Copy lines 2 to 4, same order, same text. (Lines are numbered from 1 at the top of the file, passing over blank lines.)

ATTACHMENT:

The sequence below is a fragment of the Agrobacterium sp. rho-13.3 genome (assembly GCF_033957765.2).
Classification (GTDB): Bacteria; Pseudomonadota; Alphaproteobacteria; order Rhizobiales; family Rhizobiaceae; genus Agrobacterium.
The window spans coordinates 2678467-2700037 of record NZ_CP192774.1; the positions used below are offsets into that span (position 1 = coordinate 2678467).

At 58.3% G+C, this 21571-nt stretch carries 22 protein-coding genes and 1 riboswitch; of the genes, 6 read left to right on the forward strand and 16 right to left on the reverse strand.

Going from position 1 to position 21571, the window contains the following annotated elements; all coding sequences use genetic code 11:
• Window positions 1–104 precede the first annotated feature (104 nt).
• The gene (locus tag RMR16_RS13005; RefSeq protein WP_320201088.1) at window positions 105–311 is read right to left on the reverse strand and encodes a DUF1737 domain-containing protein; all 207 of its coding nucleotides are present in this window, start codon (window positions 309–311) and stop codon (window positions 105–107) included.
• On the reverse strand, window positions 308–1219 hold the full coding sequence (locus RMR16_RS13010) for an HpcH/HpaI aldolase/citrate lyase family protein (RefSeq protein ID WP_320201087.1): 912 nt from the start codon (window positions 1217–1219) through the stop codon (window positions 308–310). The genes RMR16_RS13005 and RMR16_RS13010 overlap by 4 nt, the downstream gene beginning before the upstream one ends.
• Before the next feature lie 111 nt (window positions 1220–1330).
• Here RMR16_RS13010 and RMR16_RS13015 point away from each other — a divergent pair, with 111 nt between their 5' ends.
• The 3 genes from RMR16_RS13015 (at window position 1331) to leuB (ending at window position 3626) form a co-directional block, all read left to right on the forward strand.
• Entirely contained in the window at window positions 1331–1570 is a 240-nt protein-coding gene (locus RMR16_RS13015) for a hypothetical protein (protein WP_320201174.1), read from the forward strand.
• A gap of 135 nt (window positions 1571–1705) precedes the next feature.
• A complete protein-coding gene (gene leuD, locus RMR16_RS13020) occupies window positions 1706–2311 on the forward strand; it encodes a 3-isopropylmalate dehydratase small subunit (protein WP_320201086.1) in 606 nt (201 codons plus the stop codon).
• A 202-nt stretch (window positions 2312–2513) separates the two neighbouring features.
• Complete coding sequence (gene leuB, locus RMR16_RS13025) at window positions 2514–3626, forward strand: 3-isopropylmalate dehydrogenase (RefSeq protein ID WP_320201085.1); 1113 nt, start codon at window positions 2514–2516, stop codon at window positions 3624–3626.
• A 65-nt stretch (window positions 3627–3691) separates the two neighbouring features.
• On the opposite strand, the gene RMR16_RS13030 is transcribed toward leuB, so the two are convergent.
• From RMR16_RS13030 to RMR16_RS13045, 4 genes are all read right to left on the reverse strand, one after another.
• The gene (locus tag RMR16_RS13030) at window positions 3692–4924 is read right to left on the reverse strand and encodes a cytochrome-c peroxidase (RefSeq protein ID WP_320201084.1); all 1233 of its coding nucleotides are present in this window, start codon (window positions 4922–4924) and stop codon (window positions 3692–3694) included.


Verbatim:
Classification (GTDB): Bacteria; Pseudomonadota; Alphaproteobacteria; order Rhizobiales; family Rhizobiaceae; genus Agrobacterium.
The window spans coordinates 2678467-2700037 of record NZ_CP192774.1; the positions used below are offsets into that span (position 1 = coordinate 2678467).

At 58.3% G+C, this 21571-nt stretch carries 22 protein-coding genes and 1 riboswitch; of the genes, 6 read left to right on the forward strand and 16 right to left on the reverse strand.